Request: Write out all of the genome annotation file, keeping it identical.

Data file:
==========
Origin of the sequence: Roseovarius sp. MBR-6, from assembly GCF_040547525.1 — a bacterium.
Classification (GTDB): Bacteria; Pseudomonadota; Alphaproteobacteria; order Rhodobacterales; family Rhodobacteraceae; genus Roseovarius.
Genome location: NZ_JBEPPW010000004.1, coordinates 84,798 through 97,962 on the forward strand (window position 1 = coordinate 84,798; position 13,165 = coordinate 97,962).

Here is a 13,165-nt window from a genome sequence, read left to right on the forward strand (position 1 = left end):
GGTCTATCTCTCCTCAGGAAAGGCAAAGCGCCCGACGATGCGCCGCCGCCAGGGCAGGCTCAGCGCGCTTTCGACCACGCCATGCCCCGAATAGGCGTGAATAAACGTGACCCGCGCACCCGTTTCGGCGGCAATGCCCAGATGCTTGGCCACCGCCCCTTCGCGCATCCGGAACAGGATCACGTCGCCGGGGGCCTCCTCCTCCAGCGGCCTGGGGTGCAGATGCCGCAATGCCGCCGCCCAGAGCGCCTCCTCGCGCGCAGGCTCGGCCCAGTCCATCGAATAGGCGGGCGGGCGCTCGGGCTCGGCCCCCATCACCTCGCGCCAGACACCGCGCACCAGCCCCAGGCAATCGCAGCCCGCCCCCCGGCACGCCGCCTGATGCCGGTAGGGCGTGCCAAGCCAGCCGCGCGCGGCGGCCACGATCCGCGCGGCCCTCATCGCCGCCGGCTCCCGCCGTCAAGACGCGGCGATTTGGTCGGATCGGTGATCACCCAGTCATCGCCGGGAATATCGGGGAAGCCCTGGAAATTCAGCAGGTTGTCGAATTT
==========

Origin of the sequence: Roseovarius sp. MBR-6, from assembly GCF_040547525.1 — a bacterium.
Classification (GTDB): Bacteria; Pseudomonadota; Alphaproteobacteria; order Rhodobacterales; family Rhodobacteraceae; genus Roseovarius.
Genome location: NZ_JBEPPW010000004.1, coordinates 84,798 through 97,962 on the forward strand (window position 1 = coordinate 84,798; position 13,165 = coordinate 97,962).

Here is a 13,165-nt window from a genome sequence, read left to right on the forward strand (position 1 = left end):
GGTCTATCTCTCCTCAGGAAAGGCAAAGCGCCCGACGATGCGCCGCCGCCAGGGCAGGCTCAGCGCGCTTTCGACCACGCCATGCCCCGAATAGGCGTGAATAAACGTGACCCGCGCACCCGTTTCGGCGGCAATGCCCAGATGCTTGGCCACCGCCCCTTCGCGCATCCGGAACAGGATCACGTCGCCGGGGGCCTCCTCCTCCAGCGGCCTGGGGTGCAGATGCCGCAATGCCGCCGCCCAGAGCGCCTCCTCGCGCGCAGGCTCGGCCCAGTCCATCGAATAGGCGGGCGGGCGCTCGGGCTCGGCCCCCATCACCTCGCGCCAGACACCGCGCACCAGCCCCAGGCAATCGCAGCCCGCCCCCCGGCACGCCGCCTGATGCCGGTAGGGCGTGCCAAGCCAGCCGCGCGCGGCGGCCACGATCCGCGCGGCCCTCATCGCCGCCGGCTCCCGCCGTCAAGACGCGGCGATTTGGTCGGATCGGTGATCACCCAGTCATCGCCGGGAATATCGGGGAAGCCCTGGAAATTCAGCAGGTTGTCGAATTT